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This project is called “Falls Aren’t Us” and aimed at evaluating the effectiveness of a customised falls prevention program for people aged 60 and over who were presented to the hospital Emergency Department following a fall and being discharged home. Recruitment for this randomized controlled trial has commenced in late December 2002 from several major public hospitals in the western, southern, and northern parts of Melbourne Metropolitan Region. Consented participants will receive a comprehensive falls risk assessment within one week of being discharged home from the Emergency Department and at twelve month following this initial assessment. Their falls risks will be monitored for twelve months through a falls diary. Following randomization, participants in the intervention group will receive a customised falls prevention program in addition to the usual care being put in place from the hospital Emergency Department.
Older people presenting to an Emergency Department (ED) following a fall have high injury and hospitalisation rates. They are also at high risk of further falls and other adverse outcomes. However, there is currently limited available evidence to inform best practice.
The primary aim of this project is to evaluate the effectiveness of a targeted multi-factor intervention in improving health and well being of older people who present to an ED after a fall. It also aims to identify those within this high-risk population most likely to benefit from the intervention program.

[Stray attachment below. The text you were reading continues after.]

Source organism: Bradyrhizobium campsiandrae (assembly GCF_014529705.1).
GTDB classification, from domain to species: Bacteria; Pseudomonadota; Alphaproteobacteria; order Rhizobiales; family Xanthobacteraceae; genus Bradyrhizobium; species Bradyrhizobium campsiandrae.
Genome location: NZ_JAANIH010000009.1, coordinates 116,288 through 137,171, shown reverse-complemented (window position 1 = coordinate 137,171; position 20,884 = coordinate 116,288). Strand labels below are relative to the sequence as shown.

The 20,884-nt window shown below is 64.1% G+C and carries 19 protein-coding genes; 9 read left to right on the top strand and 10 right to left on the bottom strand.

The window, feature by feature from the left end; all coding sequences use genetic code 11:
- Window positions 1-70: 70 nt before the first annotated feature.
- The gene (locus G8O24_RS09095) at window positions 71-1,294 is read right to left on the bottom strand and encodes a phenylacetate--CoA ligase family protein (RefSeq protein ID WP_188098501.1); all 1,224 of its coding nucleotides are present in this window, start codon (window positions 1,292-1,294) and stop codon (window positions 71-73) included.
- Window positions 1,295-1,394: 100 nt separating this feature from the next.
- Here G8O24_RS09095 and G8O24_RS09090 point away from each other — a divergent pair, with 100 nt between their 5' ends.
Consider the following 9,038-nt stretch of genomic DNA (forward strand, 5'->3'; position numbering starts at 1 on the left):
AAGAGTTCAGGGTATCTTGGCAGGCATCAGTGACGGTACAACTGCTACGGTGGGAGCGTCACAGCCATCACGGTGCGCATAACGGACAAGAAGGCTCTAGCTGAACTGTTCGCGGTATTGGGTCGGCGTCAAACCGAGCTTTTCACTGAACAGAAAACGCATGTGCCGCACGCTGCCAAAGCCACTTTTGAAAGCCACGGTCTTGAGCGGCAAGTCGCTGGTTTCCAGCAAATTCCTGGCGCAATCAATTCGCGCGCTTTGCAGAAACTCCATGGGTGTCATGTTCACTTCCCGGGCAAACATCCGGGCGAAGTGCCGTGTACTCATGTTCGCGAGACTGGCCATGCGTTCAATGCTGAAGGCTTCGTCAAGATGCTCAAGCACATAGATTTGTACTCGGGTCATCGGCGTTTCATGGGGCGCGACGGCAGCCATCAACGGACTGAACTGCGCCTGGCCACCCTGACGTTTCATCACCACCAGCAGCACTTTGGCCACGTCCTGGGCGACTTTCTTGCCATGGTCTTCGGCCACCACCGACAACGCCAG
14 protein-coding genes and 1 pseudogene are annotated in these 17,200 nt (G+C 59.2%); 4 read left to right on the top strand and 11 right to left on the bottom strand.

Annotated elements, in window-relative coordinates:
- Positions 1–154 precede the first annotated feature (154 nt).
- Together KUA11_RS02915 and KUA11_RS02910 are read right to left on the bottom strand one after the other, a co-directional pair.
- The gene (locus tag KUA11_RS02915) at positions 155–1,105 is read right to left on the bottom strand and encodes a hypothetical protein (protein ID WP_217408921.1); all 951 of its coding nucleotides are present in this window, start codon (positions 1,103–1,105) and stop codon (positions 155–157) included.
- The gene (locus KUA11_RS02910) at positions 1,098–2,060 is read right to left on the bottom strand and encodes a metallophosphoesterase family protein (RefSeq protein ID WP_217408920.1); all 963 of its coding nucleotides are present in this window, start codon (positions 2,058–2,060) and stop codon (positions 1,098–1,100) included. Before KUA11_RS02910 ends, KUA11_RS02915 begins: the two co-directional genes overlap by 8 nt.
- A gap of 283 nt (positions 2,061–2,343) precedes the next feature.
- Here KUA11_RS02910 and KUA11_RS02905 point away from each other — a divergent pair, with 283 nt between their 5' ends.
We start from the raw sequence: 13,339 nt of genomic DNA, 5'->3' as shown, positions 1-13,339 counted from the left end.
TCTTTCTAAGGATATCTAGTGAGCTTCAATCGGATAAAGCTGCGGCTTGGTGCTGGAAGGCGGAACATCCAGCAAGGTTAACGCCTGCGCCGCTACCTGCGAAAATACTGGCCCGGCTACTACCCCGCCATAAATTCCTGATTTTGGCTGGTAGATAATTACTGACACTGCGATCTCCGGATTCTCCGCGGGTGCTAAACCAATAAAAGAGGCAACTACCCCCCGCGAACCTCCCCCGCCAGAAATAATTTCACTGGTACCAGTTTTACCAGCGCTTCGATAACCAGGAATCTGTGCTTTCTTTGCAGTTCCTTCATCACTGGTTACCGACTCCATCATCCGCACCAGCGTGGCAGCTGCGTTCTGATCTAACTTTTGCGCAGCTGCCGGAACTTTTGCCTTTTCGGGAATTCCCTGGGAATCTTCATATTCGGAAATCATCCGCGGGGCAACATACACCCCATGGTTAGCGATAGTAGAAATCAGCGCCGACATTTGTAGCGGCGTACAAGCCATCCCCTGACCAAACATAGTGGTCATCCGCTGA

Approximately 800 people aged 60 years and over will be invited to participate at the Emergency Department from the end of September 2002. Those who are eligible to participate will have a falls risk assessment in their own home and will be required to complete a falls diary for 12 months. There is a 50/50 chance (random allocation) that participants will receive an individualised falls prevention program.
The duration of a falls risk assessment is up to 2 hours and there is no cost involved. Participation in the research program will not affect routine management from the Emergency Department.
Becoming a participant may lessen the risk of having another fall and help others as well.
Allocation: Randomized, Control: Uncontrolled, Endpoint Classification: Efficacy Study, Intervention Model: Parallel Assignment, Masking: Single Blind, Primary Purpose: Treatment
a customised multifactorial falls prevention program
National Ageing Research Institute
National Ageing Research Institute, Australia
Published on BioPortfolio: 2014-08-27T03:49:04-0400
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